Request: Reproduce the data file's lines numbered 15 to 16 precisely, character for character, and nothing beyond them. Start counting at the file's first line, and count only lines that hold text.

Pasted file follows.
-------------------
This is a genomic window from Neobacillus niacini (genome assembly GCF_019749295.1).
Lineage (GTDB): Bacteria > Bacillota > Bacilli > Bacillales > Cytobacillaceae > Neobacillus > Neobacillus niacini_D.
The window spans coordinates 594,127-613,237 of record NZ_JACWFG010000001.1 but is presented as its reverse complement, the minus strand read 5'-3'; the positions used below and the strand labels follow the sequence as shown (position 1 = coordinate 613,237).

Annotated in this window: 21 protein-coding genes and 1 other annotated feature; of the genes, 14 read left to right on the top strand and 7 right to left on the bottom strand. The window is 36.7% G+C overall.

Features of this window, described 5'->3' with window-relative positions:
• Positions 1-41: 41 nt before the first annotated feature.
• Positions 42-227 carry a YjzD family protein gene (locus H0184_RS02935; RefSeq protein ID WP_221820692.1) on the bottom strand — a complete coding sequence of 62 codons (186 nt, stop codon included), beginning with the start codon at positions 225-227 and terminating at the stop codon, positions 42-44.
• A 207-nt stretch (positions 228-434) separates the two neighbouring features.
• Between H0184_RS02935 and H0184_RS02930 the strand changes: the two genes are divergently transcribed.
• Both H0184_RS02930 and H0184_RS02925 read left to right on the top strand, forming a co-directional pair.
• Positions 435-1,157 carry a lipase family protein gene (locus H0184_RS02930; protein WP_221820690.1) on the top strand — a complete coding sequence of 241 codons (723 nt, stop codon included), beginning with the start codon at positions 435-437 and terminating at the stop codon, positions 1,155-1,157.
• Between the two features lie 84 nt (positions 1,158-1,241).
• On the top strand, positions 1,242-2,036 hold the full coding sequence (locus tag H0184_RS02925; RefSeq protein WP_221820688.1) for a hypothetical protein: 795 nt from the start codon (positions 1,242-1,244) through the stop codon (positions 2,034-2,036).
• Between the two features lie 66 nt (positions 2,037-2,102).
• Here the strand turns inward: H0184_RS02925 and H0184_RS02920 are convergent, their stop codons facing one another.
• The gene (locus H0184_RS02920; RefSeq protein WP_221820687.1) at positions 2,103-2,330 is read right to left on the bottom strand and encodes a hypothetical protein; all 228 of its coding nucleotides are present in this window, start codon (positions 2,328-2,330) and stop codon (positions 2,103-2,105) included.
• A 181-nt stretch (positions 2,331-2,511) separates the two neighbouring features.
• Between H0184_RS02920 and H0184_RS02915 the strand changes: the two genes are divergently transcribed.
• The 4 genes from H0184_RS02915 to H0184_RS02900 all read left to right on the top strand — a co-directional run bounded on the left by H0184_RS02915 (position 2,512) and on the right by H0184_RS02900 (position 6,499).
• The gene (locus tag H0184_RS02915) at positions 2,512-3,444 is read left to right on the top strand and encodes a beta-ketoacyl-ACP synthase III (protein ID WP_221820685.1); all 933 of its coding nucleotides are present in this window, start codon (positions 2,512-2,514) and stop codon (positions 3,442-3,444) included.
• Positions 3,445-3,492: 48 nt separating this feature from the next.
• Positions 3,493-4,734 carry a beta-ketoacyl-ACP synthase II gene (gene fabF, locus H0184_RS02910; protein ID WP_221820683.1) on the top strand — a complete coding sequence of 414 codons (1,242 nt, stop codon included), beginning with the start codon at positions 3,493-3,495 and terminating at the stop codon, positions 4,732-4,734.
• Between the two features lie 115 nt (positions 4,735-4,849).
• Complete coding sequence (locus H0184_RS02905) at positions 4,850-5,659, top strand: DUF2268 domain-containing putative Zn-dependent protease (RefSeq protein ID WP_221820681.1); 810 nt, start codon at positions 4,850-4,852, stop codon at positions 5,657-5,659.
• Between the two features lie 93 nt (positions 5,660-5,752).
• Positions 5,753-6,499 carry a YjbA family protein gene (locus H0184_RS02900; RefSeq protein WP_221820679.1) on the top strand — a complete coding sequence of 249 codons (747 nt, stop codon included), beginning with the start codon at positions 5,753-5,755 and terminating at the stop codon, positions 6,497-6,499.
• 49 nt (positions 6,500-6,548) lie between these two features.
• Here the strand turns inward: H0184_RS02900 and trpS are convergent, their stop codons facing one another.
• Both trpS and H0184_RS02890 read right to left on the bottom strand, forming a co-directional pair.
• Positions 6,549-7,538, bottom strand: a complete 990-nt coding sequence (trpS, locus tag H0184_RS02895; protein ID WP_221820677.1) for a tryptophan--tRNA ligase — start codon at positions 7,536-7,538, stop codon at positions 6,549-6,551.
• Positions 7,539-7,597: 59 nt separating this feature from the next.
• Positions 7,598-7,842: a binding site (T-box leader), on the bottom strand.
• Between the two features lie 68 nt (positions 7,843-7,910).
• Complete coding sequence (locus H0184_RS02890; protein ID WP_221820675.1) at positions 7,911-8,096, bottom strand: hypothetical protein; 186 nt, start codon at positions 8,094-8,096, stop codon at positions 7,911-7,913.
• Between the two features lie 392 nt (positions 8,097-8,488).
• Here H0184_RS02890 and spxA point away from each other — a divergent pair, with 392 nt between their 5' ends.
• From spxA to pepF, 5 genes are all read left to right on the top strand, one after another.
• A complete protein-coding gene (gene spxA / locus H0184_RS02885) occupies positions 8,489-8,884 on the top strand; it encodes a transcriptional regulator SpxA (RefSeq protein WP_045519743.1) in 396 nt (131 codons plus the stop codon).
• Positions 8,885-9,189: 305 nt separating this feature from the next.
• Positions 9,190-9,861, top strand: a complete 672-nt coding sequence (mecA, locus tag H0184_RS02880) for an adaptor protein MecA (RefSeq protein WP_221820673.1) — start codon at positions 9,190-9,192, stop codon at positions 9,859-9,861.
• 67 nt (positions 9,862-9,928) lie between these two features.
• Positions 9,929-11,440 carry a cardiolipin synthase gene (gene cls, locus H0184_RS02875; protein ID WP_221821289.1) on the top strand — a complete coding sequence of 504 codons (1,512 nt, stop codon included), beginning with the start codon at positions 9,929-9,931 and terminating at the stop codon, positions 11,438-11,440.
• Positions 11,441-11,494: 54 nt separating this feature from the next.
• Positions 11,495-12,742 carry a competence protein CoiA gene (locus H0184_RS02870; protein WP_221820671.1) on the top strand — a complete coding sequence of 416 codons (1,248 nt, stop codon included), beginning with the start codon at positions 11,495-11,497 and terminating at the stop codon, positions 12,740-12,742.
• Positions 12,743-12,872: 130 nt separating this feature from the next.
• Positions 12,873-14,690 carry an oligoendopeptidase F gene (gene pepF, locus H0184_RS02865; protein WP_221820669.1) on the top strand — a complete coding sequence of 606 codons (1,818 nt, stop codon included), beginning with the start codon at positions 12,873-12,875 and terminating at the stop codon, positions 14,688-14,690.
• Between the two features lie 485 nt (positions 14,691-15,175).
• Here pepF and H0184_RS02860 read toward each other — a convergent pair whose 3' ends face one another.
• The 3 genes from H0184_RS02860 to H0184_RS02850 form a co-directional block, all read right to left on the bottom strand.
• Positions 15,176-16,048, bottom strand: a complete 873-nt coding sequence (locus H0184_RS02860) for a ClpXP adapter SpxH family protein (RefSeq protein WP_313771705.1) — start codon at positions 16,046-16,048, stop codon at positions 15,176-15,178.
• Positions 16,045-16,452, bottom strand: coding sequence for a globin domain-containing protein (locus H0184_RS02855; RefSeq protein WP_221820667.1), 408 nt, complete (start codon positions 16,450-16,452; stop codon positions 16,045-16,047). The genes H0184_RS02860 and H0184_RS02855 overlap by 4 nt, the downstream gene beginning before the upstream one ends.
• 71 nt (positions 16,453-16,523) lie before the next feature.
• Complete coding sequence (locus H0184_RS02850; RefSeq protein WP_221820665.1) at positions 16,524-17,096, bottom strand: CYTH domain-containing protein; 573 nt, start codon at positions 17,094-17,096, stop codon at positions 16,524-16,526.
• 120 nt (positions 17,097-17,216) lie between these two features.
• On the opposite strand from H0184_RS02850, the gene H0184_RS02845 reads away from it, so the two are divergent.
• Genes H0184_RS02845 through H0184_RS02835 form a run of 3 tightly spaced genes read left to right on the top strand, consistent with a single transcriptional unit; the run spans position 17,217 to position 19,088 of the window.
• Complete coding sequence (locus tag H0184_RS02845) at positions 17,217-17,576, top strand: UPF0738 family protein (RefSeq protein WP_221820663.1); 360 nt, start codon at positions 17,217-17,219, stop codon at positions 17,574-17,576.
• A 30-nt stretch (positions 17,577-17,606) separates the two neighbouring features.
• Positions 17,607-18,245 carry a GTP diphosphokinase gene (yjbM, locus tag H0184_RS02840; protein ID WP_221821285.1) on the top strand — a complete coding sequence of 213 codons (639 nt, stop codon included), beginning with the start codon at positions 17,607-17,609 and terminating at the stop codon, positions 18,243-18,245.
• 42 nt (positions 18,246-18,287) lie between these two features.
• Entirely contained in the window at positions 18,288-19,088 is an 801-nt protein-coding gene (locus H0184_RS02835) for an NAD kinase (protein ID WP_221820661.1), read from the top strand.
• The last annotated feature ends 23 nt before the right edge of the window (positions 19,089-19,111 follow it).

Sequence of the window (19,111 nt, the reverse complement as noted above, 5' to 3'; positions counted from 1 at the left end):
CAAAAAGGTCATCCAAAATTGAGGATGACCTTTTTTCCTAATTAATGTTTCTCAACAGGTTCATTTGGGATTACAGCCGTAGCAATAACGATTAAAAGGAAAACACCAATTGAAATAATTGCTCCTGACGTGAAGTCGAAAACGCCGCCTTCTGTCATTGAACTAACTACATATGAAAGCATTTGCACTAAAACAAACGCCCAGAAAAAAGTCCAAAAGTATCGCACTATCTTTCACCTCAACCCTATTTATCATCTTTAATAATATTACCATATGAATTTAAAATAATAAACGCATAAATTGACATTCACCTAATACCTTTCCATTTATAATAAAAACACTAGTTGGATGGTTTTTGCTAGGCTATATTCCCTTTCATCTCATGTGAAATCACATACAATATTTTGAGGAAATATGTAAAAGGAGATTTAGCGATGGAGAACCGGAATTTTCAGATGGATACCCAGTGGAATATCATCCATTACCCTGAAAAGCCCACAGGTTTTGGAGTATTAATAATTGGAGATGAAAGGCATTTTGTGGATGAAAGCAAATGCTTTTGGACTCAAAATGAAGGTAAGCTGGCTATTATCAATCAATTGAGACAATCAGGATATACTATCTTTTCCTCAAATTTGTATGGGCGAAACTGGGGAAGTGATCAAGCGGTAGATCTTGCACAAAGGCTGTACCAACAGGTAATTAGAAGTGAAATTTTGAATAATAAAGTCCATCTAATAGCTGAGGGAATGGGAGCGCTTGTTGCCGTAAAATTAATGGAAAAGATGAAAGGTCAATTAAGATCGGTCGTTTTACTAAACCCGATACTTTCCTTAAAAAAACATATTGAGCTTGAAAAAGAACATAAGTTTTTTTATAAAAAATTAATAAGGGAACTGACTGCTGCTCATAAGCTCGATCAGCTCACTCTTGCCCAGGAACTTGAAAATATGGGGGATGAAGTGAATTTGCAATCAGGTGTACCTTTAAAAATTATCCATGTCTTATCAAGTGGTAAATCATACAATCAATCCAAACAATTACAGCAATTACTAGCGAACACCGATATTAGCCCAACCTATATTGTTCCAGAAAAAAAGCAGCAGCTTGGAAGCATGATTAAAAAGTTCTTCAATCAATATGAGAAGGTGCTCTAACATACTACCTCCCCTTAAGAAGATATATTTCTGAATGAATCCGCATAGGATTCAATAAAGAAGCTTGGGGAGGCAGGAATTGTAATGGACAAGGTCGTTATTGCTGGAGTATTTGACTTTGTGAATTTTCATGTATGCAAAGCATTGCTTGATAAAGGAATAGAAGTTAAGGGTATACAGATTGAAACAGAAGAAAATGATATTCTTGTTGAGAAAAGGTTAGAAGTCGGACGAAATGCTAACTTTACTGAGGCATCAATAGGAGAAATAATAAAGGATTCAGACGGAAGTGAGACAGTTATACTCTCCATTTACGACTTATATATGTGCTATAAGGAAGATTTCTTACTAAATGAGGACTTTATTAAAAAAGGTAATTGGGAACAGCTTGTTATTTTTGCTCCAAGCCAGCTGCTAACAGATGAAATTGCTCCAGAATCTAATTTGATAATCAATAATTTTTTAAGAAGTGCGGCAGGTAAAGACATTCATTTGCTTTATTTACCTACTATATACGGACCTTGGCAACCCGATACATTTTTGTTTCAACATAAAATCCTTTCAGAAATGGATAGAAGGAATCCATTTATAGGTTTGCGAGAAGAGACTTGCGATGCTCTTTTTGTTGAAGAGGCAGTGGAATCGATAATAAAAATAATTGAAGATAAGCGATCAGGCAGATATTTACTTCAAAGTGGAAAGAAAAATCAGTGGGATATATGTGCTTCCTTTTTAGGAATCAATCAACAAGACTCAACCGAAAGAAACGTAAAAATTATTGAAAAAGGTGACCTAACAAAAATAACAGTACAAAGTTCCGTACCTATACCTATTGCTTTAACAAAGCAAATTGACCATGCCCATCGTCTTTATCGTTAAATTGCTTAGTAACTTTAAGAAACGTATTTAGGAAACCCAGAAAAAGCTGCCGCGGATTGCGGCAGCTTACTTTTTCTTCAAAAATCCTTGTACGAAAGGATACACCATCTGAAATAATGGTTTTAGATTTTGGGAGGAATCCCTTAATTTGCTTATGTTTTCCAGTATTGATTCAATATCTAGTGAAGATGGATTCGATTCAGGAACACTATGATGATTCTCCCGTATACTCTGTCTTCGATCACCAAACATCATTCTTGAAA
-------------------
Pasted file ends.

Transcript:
• Here the strand turns inward: H0184_RS02925 and H0184_RS02920 are convergent, their stop codons facing one another.
• The gene (locus H0184_RS02920; RefSeq protein WP_221820687.1) at positions 2,103-2,330 is read right to left on the bottom strand and encodes a hypothetical protein; all 228 of its coding nucleotides are present in this window, start codon (positions 2,328-2,330) and stop codon (positions 2,103-2,105) included.